Mark Twain's Cigars Were His Muse
Besides being the author of such classic works as “Huckleberry Finn” and “Innocents Abroad,” Samuel Clemens, known to most people by his pen name of Mark Twain, was a life-long lover of fine cigars. Indeed, he first picked up the habit at the tender age of eight years old in his boyhood home of Hannibal, Missouri. At the time, Missouri had a vibrant tobacco growing industry and, as Clemens claimed, anyone who could afford anything could afford a cigar. Still, as a boy, he was reduced to taking stubs that had been discarded on the street or exchanging buckets of water for cigars at the shop in his hometown.
As Clemens rose to adulthood and gained fame as a satirical writer, he consumed an average of 22 cigars a day, an immense habit even by the standards of the 19th century. He tried quitting from time to time, but never managed it for very long. The problem was not just a physical addiction. He said that he would often find his muse in swirling cigar smoke. The great characters he created, including Tom Sawyer, Hank Morgan, and Tom Canty, were born as Clemens puffed on a cigar. He was rarely seen or, in later years, photographed, without a cigar.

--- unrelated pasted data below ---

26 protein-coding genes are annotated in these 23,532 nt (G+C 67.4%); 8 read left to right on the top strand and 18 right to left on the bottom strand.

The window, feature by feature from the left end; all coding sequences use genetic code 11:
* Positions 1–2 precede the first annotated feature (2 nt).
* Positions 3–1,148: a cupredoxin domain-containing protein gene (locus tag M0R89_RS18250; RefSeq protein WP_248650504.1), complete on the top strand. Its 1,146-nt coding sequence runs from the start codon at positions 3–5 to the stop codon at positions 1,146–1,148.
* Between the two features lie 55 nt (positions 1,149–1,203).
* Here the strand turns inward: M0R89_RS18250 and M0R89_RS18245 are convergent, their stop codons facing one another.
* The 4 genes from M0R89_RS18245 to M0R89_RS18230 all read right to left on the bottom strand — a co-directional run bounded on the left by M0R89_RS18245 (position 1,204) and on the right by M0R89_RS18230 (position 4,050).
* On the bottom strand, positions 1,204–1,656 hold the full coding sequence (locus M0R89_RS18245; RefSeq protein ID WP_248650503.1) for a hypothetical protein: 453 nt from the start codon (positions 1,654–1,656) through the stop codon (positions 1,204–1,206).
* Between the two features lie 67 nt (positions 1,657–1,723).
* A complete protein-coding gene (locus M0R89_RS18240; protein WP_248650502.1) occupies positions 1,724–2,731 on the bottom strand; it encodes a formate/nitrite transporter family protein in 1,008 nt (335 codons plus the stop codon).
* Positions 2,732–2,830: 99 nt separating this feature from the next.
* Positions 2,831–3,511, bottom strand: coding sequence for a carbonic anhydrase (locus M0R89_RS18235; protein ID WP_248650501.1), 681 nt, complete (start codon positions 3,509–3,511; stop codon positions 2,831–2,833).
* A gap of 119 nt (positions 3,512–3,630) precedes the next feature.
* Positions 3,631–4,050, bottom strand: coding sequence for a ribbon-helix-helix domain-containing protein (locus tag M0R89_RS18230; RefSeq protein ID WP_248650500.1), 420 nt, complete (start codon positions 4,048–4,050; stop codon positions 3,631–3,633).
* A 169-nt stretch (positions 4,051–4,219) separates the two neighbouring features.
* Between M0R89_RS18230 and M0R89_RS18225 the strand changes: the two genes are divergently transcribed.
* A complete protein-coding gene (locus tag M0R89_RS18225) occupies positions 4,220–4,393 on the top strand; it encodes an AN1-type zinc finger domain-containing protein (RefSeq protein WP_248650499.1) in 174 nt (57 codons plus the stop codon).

Clemens lived to the age of 74, joking that he had come in with Halley’s Comet and would go out with it and actually did so the day after it was sighted in 1910. In his later life, he had grown quite cynical about God, the goodness of man, and the prospects of a heavenly afterlife. He was quoted as saying, "If smoking is not allowed in heaven, I shall not go." One can only hope that Clemens is holding forth, even now, his face wreathed by cigar smoke in some version of a celestial salon.
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